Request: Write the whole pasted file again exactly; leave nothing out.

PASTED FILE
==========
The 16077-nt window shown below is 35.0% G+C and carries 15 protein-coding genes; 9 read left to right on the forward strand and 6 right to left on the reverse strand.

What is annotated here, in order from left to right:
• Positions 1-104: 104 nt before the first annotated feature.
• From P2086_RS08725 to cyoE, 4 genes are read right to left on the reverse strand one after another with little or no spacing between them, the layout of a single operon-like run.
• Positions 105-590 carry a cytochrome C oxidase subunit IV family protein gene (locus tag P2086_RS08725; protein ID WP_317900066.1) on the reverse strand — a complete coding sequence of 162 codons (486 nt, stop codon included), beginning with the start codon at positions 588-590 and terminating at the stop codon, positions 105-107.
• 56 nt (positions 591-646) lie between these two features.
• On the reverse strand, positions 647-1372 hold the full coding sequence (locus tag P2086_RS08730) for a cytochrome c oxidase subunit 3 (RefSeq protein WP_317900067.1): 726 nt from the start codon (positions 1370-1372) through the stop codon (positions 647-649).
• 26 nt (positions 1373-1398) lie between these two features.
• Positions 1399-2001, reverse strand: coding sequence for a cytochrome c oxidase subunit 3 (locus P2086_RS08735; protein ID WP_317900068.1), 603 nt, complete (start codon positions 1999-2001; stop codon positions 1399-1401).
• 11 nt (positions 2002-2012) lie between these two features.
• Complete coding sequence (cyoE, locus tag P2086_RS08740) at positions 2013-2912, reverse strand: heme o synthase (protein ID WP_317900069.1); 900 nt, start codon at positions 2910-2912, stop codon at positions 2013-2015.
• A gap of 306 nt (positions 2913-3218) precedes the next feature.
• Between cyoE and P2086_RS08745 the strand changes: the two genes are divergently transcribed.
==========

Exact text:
The 16077-nt window shown below is 35.0% G+C and carries 15 protein-coding genes; 9 read left to right on the forward strand and 6 right to left on the reverse strand.

What is annotated here, in order from left to right:
• Positions 1-104: 104 nt before the first annotated feature.
• From P2086_RS08725 to cyoE, 4 genes are read right to left on the reverse strand one after another with little or no spacing between them, the layout of a single operon-like run.
• Positions 105-590 carry a cytochrome C oxidase subunit IV family protein gene (locus tag P2086_RS08725; protein ID WP_317900066.1) on the reverse strand — a complete coding sequence of 162 codons (486 nt, stop codon included), beginning with the start codon at positions 588-590 and terminating at the stop codon, positions 105-107.
• 56 nt (positions 591-646) lie between these two features.
• On the reverse strand, positions 647-1372 hold the full coding sequence (locus tag P2086_RS08730) for a cytochrome c oxidase subunit 3 (RefSeq protein WP_317900067.1): 726 nt from the start codon (positions 1370-1372) through the stop codon (positions 647-649).
• 26 nt (positions 1373-1398) lie between these two features.
• Positions 1399-2001, reverse strand: coding sequence for a cytochrome c oxidase subunit 3 (locus P2086_RS08735; protein ID WP_317900068.1), 603 nt, complete (start codon positions 1999-2001; stop codon positions 1399-1401).
• 11 nt (positions 2002-2012) lie between these two features.
• Complete coding sequence (cyoE, locus tag P2086_RS08740) at positions 2013-2912, reverse strand: heme o synthase (protein ID WP_317900069.1); 900 nt, start codon at positions 2910-2912, stop codon at positions 2013-2015.
• A gap of 306 nt (positions 2913-3218) precedes the next feature.
• Between cyoE and P2086_RS08745 the strand changes: the two genes are divergently transcribed.